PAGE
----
Friday, December 23, 2011


From: "Michael E. Mann" <>
To: Kevin Trenberth <>
Subject: Re: recent WSJ article
Date: Fri, 14 Sep 2007 15:26:13 -0400
Cc: Phil Jones <>, Richard Somerville <>

can you send me the link once its up?
Kevin Trenberth wrote:

You should have seen the first version. I drafted that yesterday and then today toned it
down. I did add a couple of points, including the link you suggested. Will try to send off
later today but just to
Michael E. Mann wrote:

guys, I've got a few minutes before I have to head out again.
Kevin--thanks for helping return the Nature blog to respectability after a dubious
start...I'd like to direct RealClimate readers to your piece as soon as it is up, so please
let me know when that happens...
Looks like Phil has hit several of the key points, but here are a few more:
1. The 'discrediting' that Akasofu cites has been discredited. IPCC Chapter 6 rejected the
McIntyre and McKitrick's claims in no uncertain terms, referencing the Wahl and Ammann work
(reprints attached) who show that (a) the reconstruction is readily reproducible and (b)
McIntyre and McKitrick only failed to reproduce the reconstruction because of multiple
errors on their part. This is true in addition to the more general point that Kevin has
made (that multiple independent studies confirm and in fact now extend the previous
conclusions, rather than contradict them).
2. To the extent that the "LIA" and "MWP" can be meaningfully defined, there has been much
work (published in Nature, Science, etc.) showing that the main variations (both in terms
of hemispheric mean changes and spatial patterns) can indeed be explained in terms of the
response of the climate system to natural radiative forcing changes (solar and volcanism).
Only someone completely unfamiliar with the advances of the past ten years in climate
science would claim that there are no explanations for these.
3. Continuing in this theme, to claim that the modern warming is some sort of 'rebound'
reflects a thorough apparent lack of understanding of how the climate system works. The
climate doesn't rebound. It responds (with some lag) to changes in radiative forcing. The
main patterns of variation of past centuries have been explained in terms of such responses
to natural radiative forcing changes. As shown in countless studies, the late 20th century
warming can only be explained in terms of the response to anthropogenic changes in
radiative forcing. Kevin has more or less already made this point, in different words, in
the current draft.
4. The bogus talking point that co2 lagging the warming in the ice cores has been debunked
countless times before, and its an embarassment that it continues to be raised by one who
ostensibly considers himself a scientist. This is total nonsense, and a nice refutation has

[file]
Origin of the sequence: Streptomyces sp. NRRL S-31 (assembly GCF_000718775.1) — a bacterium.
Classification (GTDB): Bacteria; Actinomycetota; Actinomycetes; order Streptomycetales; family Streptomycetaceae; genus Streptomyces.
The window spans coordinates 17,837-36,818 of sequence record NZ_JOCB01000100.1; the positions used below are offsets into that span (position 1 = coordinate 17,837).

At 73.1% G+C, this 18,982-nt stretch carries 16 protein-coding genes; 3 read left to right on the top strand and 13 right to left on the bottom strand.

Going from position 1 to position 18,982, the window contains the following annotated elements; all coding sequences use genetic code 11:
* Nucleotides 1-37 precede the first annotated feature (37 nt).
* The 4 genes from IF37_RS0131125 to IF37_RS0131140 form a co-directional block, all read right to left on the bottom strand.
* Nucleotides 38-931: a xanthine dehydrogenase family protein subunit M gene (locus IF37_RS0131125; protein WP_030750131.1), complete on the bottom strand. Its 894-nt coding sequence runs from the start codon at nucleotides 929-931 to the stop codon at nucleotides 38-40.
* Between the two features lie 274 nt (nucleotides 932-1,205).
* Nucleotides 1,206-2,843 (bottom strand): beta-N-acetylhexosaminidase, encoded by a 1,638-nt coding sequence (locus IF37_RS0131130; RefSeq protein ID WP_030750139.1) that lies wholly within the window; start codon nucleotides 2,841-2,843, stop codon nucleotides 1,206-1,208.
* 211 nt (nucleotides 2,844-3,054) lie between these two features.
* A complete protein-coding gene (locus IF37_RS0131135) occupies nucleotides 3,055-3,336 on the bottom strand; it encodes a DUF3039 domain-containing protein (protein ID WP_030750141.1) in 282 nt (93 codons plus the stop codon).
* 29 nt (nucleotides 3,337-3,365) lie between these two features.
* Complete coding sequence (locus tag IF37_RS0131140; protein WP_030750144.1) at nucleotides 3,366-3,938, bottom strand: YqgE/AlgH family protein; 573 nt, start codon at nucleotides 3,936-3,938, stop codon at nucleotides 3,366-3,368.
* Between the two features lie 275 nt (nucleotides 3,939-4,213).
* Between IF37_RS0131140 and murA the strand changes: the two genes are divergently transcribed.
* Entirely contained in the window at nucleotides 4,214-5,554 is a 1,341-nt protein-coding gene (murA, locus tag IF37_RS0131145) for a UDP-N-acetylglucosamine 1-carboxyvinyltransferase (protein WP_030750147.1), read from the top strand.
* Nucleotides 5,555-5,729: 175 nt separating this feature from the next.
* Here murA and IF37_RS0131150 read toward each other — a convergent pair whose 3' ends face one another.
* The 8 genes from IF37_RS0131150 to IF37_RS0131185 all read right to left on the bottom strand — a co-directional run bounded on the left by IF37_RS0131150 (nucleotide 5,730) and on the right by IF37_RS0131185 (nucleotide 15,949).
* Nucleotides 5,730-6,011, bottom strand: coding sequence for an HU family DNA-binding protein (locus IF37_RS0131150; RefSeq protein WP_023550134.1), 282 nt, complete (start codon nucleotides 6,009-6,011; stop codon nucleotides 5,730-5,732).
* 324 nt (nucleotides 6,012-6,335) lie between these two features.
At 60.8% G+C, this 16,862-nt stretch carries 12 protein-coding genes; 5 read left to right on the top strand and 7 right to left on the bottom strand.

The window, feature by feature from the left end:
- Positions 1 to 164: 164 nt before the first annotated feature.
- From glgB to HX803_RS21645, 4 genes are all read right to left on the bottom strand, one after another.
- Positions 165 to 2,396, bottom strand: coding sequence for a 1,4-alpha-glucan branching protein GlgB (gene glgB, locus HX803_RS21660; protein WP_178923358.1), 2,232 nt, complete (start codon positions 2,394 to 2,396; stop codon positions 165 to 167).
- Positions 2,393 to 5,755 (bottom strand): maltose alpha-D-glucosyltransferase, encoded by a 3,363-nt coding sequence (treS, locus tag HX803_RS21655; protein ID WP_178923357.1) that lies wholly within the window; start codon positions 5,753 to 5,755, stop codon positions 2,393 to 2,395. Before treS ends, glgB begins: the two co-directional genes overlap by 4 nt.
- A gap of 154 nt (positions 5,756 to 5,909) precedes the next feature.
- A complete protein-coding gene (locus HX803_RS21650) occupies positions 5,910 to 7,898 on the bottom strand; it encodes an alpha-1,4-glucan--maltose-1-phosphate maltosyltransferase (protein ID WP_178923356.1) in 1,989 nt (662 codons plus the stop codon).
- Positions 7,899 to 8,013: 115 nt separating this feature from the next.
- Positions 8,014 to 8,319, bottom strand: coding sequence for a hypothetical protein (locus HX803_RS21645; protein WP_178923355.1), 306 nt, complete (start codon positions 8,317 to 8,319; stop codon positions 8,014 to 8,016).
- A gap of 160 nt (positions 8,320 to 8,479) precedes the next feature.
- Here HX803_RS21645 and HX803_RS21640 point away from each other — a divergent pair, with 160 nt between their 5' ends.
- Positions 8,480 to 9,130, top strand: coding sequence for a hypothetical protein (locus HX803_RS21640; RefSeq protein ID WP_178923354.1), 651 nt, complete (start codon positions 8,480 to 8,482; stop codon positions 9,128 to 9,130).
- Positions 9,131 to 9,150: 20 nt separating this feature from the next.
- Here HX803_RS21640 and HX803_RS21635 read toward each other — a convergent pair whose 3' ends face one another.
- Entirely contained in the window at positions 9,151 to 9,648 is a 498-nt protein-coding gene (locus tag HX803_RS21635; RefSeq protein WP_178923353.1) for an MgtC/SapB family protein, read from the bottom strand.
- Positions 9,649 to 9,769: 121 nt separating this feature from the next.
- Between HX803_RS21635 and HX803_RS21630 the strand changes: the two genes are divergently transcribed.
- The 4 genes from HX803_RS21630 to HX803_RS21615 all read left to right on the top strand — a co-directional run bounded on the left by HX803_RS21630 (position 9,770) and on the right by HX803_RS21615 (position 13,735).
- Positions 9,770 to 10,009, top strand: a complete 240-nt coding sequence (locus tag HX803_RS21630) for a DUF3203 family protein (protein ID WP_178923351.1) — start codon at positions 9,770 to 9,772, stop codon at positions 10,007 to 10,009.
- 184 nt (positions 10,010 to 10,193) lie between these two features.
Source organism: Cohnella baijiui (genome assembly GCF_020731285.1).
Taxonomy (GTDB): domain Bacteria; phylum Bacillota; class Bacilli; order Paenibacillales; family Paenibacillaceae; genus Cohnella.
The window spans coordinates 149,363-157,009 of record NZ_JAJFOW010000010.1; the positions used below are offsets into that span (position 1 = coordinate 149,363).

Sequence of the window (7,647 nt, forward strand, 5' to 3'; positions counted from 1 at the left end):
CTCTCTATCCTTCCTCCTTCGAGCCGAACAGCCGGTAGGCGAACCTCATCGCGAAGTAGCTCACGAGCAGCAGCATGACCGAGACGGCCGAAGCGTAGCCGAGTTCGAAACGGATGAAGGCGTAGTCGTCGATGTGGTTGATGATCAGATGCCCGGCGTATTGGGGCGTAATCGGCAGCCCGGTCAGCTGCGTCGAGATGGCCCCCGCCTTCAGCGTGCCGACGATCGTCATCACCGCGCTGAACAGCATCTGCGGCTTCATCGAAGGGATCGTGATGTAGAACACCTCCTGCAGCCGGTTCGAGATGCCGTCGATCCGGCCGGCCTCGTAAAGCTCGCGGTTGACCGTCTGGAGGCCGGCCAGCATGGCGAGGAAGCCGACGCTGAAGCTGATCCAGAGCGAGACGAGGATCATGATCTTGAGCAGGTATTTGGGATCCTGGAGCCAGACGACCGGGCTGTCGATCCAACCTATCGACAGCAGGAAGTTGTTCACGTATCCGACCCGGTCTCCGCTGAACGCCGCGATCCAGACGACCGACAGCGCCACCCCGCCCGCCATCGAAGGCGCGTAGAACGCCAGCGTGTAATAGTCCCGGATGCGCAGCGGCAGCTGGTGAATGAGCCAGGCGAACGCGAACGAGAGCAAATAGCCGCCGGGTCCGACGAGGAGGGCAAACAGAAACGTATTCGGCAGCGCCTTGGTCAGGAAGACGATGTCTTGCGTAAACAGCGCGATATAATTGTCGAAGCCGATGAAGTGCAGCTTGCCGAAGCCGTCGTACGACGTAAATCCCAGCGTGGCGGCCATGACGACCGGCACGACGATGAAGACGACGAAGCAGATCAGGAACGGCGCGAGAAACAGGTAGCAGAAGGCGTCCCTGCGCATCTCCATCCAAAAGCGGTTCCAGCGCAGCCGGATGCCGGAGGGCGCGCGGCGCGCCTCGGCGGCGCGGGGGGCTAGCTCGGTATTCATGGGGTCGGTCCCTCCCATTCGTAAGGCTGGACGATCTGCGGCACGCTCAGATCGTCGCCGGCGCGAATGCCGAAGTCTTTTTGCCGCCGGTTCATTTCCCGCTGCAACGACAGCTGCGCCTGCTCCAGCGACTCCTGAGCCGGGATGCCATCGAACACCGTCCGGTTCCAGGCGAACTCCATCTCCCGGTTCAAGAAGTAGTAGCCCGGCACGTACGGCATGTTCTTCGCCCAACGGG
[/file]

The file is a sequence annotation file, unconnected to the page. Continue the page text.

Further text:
been provided by Eric Steig on RealClimate here:
Perhaps worth just linking to that explanation?
Kevin, perhaps you're too gentle in attributing this simply to some 'confusion' about the
facts. Either Mr. Akasofu has literally no familiarity whatsoever with the advances in
climate science of the past two decades, or he has intentionally sought to deceive. In
either case, his piece is embarassment.
Finally, let me withdraw my initial suggestion. For strategic reasons, it might make sense
to submit this as letter to editor to WSJ (easy and quick to do online), and then publish
it on the Nature blog in short order. I sea that as win-win because you can either call
the WSJ for refusing to run your letter (which is very likely what will happen), or use
the Nature blog piece to draw attention to your letter, should WSJ actually choose to
publish your letter...
please don't hesitate to let me know if I can be of any further help here. Will be back
online a bit later today,
Phil Jones wrote:


A few quick thoughts. Article is awful as we all know.

It is important to learn about past climate change, especially over the past 1000
years, but it is even important to use new and improved evidence from proxy
sources (i.e. not to cling to outdated concepts of the past such as the MWP
and LIA). How can we ever hope to progress if we have conform to incorrect
On the early mid-20th century warming - look at the figures in Ch 9.
The decrease from 1940-75 didn't happen if you look at global records.
MBH was published in 1998 and wasn't just a tree-ring study.
The Thames doesn't and never did freeze solid. It did so 25 times
between 1400 and 1820. Only about 5-6 of these were frost fairs. Most
of these have CET data, so what is the use of the freeze dates!
He plucks various figures out of the air!
I think the reductions in Arctic sea ice this summer/September are
alarming. They are 20% below the 2005 record. He comes from
Alaska. Has he not seen the effects on the coast there?

Prof. Phil Jones
Climatic Research Unit Telephone +44 (0) 1603 592090
School of Environmental Sciences Fax +44 (0) 1603 507784
University of East Anglia
Norwich Email [2]

Michael E. Mann
Associate Professor
Director, Earth System Science Center (ESSC)

Department of Meteorology Phone: (814) 863-4075
503 Walker Building FAX: (814) 865-3663
The Pennsylvania State University email: [3]
University Park, PA 16802-5013


Kevin E. Trenberth e-mail: [5]
Climate Analysis Section, NCAR [6]
P. O. Box 3000, (303) 497 1318
Boulder, CO 80307 (303) 497 1333 (fax)

Street address: 1850 Table Mesa Drive, Boulder, CO 80305

Michael E. Mann
Associate Professor
Director, Earth System Science Center (ESSC)

Department of Meteorology Phone: (814) 863-4075
503 Walker Building FAX: (814) 865-3663
The Pennsylvania State University email: [7]
University Park, PA 16802-5013




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